prescriptions de la „law of nations" et les cours des prises, d'autre part, sont obligées de se conformer aux prescriptions royales [voir § 66], la cour d'appel s'exprime somme suit [zamora (332)] :
„The next question which arises for décision is whether the order appealed from can be justified under any power inherent in the Court as to the sale or realisation of property in its custody pending décision of the question to whom such property belongs. It cannot, in their Lordships' opinion, be held that the Court has any such inherent power as laid down by the President in this case. The primary duty of the Prize Court — as indeed of all Courts having the custody of property, the subject of ütigation — is to preserve the res for delivery to the persons who ultimately establish their title. The inherent power of the Court as to sale or realisation is confined to cases where this cannot be done, either because the res is perishable in its nature or because there is some other circumstance which renders itspreservationimpossibleor difficult. In such cases it is in the interest of all parties to the Ütigation that it should be sold or realised, and the Court will not allow the interests of the real owner to be prejudiced by any perverse opposition on the part of a rival claimant. — Such a limited power would not justify the Court in directing a sale of the res merely because it thought fit so to do, or merely because one of the parties desired the sale or claimed a right to become the purchaser.
It remains to consider the third, and perhaps the most difficult question which arises on this appeal—the question whether the Crown has, independently of Order XXIX, rule 1, any and what right to requisition vessels or goods in the custody of the Prize Court pending the décision of the Court as to their condemnation or release [Voir sur cette question § 756]."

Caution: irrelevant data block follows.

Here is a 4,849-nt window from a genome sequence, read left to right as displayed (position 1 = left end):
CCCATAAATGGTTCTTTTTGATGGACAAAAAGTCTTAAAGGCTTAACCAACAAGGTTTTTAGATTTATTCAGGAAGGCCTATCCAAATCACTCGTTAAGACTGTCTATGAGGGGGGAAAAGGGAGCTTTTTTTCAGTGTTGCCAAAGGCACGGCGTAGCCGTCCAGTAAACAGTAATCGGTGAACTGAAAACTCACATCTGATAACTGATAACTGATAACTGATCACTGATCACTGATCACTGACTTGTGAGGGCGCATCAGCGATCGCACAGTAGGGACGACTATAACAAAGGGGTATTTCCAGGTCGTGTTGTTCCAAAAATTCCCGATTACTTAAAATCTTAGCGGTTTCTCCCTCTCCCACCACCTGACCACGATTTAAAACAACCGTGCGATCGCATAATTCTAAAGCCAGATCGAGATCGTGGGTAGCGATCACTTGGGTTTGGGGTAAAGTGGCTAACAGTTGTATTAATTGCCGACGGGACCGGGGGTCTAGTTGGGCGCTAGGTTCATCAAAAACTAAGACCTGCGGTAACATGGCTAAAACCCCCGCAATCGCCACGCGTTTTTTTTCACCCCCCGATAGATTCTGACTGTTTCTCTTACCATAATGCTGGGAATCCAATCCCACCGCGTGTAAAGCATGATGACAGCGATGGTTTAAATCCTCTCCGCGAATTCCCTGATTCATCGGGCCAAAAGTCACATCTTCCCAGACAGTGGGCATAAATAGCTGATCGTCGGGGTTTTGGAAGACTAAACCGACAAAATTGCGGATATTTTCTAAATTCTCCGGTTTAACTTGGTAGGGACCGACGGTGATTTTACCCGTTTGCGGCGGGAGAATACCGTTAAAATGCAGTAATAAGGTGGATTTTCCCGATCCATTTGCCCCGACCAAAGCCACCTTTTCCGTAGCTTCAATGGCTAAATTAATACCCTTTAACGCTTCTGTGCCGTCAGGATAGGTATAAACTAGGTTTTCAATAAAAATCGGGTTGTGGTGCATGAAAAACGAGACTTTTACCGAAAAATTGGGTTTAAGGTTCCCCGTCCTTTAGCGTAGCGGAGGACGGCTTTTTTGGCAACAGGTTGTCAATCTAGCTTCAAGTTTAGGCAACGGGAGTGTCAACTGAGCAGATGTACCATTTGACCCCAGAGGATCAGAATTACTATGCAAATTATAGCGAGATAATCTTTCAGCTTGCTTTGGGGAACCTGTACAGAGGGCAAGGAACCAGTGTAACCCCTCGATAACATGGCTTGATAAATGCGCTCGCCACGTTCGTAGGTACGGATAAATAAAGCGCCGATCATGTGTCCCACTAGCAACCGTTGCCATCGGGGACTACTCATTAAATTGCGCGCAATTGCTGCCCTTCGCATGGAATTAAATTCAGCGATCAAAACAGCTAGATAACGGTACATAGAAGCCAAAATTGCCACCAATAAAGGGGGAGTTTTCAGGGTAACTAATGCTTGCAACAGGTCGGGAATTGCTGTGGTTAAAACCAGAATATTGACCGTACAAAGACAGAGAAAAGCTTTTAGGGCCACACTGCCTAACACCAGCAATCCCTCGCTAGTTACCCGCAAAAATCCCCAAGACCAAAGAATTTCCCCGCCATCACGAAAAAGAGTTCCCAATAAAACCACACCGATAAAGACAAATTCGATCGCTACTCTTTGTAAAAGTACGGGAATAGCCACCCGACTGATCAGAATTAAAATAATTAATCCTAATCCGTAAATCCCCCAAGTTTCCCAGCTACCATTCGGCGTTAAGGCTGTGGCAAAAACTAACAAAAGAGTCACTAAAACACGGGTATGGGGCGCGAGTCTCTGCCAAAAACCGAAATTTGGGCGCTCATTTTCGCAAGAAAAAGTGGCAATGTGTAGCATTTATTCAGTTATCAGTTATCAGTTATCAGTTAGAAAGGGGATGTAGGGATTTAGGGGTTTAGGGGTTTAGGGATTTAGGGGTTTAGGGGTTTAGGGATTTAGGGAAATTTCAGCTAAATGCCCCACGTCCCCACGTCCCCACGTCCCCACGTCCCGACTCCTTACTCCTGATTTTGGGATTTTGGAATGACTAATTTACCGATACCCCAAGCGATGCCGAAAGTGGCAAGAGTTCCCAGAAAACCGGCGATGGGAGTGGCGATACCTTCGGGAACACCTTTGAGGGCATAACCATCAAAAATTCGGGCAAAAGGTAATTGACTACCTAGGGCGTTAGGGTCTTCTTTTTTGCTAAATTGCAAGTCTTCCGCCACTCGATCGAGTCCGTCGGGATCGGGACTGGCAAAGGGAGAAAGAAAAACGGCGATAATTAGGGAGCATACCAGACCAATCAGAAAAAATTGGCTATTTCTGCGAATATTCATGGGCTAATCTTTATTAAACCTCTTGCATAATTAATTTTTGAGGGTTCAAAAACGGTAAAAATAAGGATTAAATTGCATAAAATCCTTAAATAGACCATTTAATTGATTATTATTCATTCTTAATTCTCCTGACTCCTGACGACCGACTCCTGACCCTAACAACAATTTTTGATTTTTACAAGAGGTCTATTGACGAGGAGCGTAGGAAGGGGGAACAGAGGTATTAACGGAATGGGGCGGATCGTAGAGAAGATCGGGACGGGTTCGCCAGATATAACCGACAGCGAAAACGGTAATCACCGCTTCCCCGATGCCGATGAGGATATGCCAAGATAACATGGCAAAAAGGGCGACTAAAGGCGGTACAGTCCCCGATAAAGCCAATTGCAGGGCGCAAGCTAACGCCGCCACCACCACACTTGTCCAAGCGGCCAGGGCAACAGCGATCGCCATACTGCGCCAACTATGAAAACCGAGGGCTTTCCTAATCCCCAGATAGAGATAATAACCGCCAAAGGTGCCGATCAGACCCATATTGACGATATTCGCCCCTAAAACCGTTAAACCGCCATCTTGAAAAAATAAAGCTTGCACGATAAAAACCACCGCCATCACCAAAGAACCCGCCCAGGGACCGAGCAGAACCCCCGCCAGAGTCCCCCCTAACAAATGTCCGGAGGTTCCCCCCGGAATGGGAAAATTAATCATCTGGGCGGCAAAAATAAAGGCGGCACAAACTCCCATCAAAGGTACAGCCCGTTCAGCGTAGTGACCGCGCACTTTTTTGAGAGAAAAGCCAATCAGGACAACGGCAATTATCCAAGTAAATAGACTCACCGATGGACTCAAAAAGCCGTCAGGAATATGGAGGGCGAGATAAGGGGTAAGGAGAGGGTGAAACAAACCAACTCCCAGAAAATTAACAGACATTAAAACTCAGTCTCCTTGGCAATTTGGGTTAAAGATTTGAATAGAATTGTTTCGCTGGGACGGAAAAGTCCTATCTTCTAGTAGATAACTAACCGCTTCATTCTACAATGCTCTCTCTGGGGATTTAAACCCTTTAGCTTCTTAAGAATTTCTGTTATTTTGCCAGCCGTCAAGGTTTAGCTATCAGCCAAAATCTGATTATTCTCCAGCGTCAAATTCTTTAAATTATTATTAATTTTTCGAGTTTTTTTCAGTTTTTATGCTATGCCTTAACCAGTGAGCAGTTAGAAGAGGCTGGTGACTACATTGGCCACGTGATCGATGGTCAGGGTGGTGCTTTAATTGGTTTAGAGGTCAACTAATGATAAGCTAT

C'est aussi a la lumière de cette sentence qu'il faut regarder les décisions d'autres cours anglaises de première instance, comme celle de la „Prize Court of British Columbia", Oregon, n°. 1 (377):
„The Prize Court has jurisdiction, both statutory and inherent, to take all "necessary steps to preserve property in its custody, and therefore an order will be made that the cargo of a seized ship shall be unladen, inventoried, and warehoused to protect it from damage by damp and heat. This jurisdiction begins from the moment of seizure and may be exercised before the issue of a writ." (résumé)
e) Commerce aVec 1'ennemi. 81. La question du commerce interdit avec 1'ennemi (trading with the enemy) occupe une place importante parmi les questions soulevées devant les cours des prises anglaises.
Quant a l'application de la doctrine en elle-même, voir § 570 et ss. En ce qui touche la question de la compêtence des cours des prises pour statuer sur cette matière, il ressort de la jurisprudence que, d'après la conception anglaise, 1'interdiction de commerce avec